PHQ-8 and PHQ-9 total scores were similar. Sensitivity may be minimally reduced with the PHQ-8, but specificity is similar.
Different diagnostic interviews are used as reference standards for major depression classification in research. Semi-structured interviews involve clinical judgement, whereas fully structured interviews are completely scripted. The Mini International Neuropsychiatric Interview (MINI), a brief fully structured interview, is also sometimes used. It is not known whether interview method is associated with probability of major depression classification.
To evaluate the association between interview method and odds of major depression classification, controlling for depressive symptom scores and participant characteristics.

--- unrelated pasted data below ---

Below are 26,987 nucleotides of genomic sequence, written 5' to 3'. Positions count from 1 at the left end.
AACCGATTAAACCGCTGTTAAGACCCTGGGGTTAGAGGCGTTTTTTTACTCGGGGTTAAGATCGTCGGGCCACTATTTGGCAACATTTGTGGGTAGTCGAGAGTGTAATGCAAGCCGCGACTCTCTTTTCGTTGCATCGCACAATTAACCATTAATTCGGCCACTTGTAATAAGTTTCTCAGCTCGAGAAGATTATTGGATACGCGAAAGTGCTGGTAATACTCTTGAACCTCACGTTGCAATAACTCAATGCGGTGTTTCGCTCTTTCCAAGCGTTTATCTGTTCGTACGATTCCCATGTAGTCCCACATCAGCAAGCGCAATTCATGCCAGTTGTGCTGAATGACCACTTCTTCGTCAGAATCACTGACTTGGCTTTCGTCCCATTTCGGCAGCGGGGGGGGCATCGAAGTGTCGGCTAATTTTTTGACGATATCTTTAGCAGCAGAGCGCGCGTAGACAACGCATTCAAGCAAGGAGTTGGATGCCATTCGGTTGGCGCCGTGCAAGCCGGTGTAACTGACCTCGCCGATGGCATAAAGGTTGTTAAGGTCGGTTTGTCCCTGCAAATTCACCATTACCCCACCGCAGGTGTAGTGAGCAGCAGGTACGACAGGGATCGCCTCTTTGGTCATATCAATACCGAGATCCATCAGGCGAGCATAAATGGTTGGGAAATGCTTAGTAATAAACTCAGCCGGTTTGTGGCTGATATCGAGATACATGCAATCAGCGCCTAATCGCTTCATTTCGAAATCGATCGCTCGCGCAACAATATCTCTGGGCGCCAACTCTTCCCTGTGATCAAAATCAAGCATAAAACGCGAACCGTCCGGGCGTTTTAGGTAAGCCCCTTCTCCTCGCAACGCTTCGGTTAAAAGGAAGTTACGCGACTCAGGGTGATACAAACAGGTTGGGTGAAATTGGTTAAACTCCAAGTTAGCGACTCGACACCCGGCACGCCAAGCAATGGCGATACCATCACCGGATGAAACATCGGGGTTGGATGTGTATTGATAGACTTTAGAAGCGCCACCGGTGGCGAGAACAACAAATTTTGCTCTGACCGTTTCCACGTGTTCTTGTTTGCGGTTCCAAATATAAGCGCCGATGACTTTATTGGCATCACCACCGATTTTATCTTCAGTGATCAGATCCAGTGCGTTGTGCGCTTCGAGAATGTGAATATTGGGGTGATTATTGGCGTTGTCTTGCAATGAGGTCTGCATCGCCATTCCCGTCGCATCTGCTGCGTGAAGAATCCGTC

Data collected for an individual participant data meta-analysis of Patient Health Questionnaire-9 (PHQ-9) diagnostic accuracy were analysed and binomial generalised linear mixed models were fit.
A total of 17 158 participants (2287 with major depression) from 57 primary studies were analysed. Among fully structured interviews, odds of major depression were higher for the MINI compared with the Composite International Diagnostic Interview (CIDI) (odds ratio (OR) = 2.10; 95% CI = 1.15–3.87). Compared with semi-structured interviews, fully structured interviews (MINI excluded) were non-significantly more likely to classify participants with low-level depressive symptoms (PHQ-9 scores ≤6) as having major depression (OR = 3.13; 95% CI = 0.98–10.00), similarly likely for moderate-level symptoms (PHQ-9 scores 7–15) (OR = 0.96; 95% CI = 0.56–1.66) and significantly less likely for high-level symptoms (PHQ-9 scores ≥16) (OR = 0.50; 95% CI = 0.26–0.97).